The CDC recently shared interim statistics on the effectiveness of the influenza vaccine for the 2019-2020 flu season. I wanted to link to their main article, and provide some summary highlights that you can discuss with your colleagues and your patients and their families.

  • The data comes from the US vaccine effectiveness network and 4,112 children and adults with the flu between October 23, 2019 and January 25,2020. The network data is from 5 states; Michigan, Pennsylvania, Texas, Washington, and Wisconsin.
  • The predominant lineage for influenza B this year is B/Victoria lineage. Recall that B flu viruses are generally a little more virulent to younger children, and that they predominated earlier this season.
  • The predominant influenza A lineage this year has been our good friend H1N1 (97%), with a much smaller proportion being H3N2 (3%).
  • Vaccine rates were low overall, with 51% of 6 month to 8 year olds (470/915) and 34% of 9-17 year olds (164/481).
  • 37% of influenza-positive participants received the 2019–20 seasonal influenza vaccine, versus 55% of influenza-negative participants
  • The overall adjusted vaccine effectiveness was 45% against influenza A and B virus types combined, 50% against influenza B/Victoria, and 37% against A(H1N1)
  • Vaccine effectiveness was higher in the pediatric population and lower among adults aged 18–49 years, especially versus A(H1N1) (Vaccine effectiveness = 5%; 95% CI = -45% to 37%).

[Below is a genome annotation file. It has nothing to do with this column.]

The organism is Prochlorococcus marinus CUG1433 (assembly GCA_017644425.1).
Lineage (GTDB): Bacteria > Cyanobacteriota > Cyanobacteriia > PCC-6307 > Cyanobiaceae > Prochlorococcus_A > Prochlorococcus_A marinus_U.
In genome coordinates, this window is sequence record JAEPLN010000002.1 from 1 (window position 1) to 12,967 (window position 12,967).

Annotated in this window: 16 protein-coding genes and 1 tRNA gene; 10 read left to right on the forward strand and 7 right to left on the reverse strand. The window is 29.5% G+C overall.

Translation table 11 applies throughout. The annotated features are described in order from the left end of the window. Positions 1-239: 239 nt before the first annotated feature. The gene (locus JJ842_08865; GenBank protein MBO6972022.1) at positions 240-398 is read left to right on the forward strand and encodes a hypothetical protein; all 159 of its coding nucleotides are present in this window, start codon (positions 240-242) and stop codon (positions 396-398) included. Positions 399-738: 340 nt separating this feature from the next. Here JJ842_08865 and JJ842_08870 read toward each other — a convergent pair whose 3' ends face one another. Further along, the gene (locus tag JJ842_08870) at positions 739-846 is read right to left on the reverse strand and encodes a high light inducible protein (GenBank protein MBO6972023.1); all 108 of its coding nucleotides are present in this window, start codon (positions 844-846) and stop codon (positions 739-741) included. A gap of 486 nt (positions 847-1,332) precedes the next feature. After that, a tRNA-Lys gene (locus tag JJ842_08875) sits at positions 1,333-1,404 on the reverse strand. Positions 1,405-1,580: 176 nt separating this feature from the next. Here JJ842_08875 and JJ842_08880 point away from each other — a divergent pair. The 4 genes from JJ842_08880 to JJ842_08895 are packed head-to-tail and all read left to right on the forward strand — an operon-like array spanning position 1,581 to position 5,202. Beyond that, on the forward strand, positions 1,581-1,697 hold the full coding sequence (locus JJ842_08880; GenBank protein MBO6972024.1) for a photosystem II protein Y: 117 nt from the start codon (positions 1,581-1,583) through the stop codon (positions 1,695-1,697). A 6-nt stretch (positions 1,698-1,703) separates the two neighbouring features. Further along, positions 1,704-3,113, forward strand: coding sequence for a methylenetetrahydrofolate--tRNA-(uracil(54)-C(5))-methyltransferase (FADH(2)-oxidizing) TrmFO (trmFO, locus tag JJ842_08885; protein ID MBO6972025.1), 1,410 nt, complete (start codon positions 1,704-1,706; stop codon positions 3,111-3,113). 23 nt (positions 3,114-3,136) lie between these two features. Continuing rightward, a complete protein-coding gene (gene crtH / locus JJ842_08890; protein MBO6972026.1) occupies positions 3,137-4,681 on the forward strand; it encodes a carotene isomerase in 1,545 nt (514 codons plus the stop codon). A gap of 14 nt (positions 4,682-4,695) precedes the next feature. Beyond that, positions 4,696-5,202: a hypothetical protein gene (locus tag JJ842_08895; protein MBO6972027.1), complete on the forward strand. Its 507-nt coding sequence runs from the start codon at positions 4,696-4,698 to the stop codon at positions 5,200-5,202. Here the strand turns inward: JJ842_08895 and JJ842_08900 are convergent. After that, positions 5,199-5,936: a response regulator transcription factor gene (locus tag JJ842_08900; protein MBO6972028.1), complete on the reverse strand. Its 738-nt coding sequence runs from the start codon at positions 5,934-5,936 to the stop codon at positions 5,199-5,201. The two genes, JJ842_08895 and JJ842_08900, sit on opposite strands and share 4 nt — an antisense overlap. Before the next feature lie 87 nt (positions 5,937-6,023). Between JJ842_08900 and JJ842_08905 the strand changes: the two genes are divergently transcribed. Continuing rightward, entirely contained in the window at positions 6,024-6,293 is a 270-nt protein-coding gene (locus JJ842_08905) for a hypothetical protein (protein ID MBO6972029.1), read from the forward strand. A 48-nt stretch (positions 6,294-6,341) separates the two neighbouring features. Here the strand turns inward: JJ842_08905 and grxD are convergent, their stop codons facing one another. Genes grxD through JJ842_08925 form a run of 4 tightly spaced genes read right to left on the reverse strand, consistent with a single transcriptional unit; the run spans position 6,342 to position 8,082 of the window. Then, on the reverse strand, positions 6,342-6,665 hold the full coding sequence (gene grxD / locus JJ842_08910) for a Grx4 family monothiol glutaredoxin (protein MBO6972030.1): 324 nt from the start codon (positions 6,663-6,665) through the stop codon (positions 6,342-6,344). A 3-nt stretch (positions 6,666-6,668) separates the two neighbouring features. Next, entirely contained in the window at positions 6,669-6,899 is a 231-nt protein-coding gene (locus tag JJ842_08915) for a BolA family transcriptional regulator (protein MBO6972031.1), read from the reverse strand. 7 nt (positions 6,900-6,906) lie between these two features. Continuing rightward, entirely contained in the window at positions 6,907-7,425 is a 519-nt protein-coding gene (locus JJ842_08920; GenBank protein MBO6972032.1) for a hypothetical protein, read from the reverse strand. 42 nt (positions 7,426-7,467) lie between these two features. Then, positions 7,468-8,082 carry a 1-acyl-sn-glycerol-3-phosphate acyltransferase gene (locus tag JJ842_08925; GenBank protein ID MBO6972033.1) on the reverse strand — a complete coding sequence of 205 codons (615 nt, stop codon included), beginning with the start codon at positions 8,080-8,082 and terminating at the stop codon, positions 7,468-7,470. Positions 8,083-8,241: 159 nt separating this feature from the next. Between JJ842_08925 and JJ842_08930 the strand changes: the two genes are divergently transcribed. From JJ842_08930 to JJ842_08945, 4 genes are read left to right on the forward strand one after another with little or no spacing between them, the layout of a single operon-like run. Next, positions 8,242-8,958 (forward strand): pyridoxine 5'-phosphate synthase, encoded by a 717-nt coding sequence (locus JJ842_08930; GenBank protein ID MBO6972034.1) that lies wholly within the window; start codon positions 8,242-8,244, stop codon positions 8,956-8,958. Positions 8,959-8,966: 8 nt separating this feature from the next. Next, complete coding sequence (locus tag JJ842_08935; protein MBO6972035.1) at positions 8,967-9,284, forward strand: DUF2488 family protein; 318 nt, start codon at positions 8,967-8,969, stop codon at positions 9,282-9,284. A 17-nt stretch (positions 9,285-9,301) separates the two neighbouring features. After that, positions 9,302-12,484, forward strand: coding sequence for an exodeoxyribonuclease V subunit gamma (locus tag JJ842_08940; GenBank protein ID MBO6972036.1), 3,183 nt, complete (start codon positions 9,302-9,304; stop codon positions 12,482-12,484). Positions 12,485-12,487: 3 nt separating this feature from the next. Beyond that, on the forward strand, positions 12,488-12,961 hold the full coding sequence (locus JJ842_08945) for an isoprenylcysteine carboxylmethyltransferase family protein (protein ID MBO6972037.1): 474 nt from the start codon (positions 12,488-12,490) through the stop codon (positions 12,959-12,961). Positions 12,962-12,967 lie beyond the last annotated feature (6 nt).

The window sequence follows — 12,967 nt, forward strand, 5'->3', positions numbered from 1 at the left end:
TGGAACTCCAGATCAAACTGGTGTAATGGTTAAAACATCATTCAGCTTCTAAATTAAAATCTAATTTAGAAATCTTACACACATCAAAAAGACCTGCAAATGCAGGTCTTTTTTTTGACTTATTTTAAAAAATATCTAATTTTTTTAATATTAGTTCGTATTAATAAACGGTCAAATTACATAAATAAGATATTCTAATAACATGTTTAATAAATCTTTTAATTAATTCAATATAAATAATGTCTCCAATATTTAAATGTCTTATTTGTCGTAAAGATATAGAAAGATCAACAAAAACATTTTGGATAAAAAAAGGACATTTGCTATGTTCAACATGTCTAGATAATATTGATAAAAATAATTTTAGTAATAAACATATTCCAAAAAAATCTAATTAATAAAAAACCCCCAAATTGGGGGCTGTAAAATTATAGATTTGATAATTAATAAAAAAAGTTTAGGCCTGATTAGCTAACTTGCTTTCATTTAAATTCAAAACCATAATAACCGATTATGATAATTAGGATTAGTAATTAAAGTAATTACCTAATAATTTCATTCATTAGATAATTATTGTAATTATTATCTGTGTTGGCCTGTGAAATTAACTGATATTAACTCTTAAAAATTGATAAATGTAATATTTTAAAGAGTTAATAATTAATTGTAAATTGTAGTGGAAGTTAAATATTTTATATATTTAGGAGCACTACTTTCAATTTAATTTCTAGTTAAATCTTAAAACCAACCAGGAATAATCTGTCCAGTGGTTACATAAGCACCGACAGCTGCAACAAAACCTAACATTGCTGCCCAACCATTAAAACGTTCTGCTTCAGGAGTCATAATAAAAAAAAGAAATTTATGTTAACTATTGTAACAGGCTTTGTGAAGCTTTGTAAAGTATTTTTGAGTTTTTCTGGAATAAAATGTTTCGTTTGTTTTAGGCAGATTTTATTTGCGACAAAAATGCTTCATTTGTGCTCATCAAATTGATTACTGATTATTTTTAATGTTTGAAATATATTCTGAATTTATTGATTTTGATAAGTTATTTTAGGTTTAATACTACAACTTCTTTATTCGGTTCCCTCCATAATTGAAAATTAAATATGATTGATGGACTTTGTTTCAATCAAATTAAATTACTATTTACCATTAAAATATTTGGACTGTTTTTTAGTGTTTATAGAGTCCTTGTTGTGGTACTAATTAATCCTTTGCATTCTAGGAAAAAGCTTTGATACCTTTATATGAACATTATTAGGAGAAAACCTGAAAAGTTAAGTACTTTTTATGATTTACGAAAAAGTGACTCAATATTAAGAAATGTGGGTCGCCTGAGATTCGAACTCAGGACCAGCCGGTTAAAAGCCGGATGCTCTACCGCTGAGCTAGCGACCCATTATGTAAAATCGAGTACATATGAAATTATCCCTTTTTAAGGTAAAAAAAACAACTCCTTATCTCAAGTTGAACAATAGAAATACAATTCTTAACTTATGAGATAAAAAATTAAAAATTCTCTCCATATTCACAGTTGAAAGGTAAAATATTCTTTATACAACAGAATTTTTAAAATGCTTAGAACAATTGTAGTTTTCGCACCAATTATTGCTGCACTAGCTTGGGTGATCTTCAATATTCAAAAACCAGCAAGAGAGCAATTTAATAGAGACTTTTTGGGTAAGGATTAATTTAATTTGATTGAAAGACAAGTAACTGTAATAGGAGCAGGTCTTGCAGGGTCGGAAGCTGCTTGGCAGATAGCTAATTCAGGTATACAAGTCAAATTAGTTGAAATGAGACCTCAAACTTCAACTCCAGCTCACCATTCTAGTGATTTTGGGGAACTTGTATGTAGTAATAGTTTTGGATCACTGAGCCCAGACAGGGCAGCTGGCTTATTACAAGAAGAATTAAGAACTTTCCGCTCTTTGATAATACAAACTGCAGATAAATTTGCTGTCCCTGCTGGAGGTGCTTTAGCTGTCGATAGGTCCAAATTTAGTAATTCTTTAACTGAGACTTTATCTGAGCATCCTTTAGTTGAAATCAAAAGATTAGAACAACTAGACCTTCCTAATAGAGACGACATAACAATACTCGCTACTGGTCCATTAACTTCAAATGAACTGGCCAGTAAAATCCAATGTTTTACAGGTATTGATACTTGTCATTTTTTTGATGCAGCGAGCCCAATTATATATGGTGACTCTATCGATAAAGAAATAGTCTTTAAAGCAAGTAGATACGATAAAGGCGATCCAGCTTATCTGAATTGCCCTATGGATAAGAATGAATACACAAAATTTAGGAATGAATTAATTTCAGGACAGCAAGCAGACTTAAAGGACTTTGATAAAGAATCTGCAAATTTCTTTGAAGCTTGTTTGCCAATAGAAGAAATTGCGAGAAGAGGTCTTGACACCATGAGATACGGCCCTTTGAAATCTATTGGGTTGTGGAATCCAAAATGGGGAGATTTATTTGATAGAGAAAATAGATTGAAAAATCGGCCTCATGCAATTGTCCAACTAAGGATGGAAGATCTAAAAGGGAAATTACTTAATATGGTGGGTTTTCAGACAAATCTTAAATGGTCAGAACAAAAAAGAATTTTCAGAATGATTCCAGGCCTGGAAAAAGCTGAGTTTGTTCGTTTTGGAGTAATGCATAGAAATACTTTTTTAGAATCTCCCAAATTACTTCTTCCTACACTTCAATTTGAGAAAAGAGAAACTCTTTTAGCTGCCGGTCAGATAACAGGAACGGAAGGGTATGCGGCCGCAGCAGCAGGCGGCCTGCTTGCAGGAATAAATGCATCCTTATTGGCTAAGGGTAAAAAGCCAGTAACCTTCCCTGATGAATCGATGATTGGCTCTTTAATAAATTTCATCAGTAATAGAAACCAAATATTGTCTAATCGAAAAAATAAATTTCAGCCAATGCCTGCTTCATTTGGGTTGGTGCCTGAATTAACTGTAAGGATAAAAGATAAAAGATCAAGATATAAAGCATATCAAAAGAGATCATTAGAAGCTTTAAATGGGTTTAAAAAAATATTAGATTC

Overall interval influenza vaccines effectiveness for the 2019-20 season. Data abstracted from the CDC.

What does this data mean?

I could totally see a parent seeing the 45% number, not reading into the data and saying – “Well, confirms my suspicions. The flu vaccine doesn’t help so I’m not getting it.” It is important to note that the CDC defines this 45% effectiveness as “reduction in influenza illness associated with a medical visit.” Given that the estimate is as many as 21 million flu related doctor’s vistas in the last decade 45% ain’t so bad after all.

The data also has some limitations. Notably, it is only from 5 states, 4 of which utilized vaccine status self report as the marker of whether or not subjects were vaccinated. Second, there are a lot of patients, but ~4,100 pales in comparison to the total number of people with the flu. This data also is insufficient to truly estimate the overall effectiveness against B – H3N2, which again, was the early predominant lineage. Finally, and this is the big one, the effectiveness estimate is limited to the prevention of outpatient medical visits rather than more severe illness outcomes. The data on more severe outcomes (hospitalization and death) is promised for later this year.

Should we still be giving flu vaccines at this point in the season?

I’ll let the CDC handle this one…

The CDC recommends that health care providers continue to administer influenza vaccine to persons aged ≥6 months because influenza activity is ongoing, and the vaccine can still prevent illness, hospitalization, and death associated with currently circulating influenza viruses as well as other influenza viruses that might circulate later in the season.

Dawood et al, 2019


Dawood et al, Interim Estimates of 2019–20 Seasonal Influenza Vaccine Effectiveness — United States, February 2020. CDC Morbidity and Mortality Weekly Report, 2020.